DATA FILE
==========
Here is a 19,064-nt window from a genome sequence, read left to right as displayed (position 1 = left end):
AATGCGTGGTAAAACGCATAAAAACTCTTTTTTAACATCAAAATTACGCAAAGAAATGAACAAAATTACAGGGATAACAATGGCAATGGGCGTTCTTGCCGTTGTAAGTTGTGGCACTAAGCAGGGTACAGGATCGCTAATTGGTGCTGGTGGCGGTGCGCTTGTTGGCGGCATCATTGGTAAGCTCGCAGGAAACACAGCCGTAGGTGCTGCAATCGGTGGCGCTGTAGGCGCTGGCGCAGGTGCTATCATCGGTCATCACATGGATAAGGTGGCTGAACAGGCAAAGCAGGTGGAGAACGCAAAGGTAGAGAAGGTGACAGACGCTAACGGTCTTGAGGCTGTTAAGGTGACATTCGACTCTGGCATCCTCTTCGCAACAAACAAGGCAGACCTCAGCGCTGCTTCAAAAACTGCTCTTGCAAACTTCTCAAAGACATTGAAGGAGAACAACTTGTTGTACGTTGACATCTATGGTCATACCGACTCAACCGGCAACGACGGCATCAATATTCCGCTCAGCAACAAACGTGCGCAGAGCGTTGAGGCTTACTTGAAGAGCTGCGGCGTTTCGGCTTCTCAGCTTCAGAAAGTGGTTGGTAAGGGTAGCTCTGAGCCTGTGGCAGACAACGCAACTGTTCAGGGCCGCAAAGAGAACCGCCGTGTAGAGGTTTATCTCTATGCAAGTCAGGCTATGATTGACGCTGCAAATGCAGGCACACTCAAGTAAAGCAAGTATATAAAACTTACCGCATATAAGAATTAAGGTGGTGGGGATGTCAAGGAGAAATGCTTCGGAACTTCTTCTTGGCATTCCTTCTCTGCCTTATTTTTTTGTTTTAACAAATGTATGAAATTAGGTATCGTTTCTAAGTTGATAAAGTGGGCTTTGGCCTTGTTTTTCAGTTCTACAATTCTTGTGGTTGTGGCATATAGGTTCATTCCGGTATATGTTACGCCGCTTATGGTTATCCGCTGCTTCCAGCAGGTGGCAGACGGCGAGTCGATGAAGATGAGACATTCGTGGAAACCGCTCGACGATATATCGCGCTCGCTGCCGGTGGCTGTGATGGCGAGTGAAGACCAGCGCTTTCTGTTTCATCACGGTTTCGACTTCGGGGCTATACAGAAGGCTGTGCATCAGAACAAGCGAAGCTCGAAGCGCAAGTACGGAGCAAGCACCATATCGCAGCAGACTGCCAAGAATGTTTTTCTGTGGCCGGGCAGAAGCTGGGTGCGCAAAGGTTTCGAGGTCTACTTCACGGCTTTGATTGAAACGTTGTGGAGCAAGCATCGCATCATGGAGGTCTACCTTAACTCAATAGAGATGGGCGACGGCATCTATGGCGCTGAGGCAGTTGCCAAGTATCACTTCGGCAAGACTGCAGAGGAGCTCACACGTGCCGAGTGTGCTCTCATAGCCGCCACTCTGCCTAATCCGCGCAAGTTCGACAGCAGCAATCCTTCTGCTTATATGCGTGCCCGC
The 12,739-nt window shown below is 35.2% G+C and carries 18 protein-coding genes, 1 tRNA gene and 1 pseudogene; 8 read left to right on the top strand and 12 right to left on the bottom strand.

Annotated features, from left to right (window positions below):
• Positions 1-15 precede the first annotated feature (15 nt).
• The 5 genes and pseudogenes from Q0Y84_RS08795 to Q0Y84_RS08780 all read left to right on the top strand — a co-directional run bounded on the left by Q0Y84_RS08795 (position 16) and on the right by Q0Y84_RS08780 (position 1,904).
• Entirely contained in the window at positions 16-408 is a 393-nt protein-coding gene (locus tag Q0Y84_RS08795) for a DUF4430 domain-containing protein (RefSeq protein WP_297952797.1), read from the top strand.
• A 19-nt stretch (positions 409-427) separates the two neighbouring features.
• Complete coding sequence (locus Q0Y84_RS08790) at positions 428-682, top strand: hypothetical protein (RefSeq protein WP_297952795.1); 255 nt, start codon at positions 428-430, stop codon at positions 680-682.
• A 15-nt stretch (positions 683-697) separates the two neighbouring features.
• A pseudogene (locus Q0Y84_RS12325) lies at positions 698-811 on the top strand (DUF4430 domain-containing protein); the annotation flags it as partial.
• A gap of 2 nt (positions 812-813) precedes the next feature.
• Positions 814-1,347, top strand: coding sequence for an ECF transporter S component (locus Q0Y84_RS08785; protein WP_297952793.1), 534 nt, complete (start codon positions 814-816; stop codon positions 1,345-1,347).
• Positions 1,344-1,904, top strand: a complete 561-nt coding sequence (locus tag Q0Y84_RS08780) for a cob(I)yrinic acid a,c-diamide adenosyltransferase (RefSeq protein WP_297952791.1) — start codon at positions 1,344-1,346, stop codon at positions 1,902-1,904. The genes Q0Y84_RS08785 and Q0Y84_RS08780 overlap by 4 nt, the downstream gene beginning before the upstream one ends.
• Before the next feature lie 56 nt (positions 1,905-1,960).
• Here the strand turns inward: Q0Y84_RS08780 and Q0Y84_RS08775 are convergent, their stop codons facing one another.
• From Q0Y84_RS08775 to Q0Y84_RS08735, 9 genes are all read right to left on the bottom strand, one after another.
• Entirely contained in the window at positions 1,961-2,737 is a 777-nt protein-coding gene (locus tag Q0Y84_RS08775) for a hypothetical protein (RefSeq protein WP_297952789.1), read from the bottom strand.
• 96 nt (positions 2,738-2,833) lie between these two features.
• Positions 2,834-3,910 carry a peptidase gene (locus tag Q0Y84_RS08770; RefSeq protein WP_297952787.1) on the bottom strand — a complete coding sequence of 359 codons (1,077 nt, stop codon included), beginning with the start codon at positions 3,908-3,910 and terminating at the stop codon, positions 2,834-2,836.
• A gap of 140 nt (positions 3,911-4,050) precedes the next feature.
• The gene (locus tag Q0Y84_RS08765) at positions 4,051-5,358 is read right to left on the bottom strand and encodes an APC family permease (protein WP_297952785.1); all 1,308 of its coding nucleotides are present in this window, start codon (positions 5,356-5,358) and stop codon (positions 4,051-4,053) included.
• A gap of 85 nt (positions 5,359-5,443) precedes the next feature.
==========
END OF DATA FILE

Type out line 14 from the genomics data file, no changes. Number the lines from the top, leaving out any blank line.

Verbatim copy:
• Positions 1,344-1,904, top strand: a complete 561-nt coding sequence (locus tag Q0Y84_RS08780) for a cob(I)yrinic acid a,c-diamide adenosyltransferase (RefSeq protein WP_297952791.1) — start codon at positions 1,344-1,346, stop codon at positions 1,902-1,904. The genes Q0Y84_RS08785 and Q0Y84_RS08780 overlap by 4 nt, the downstream gene beginning before the upstream one ends.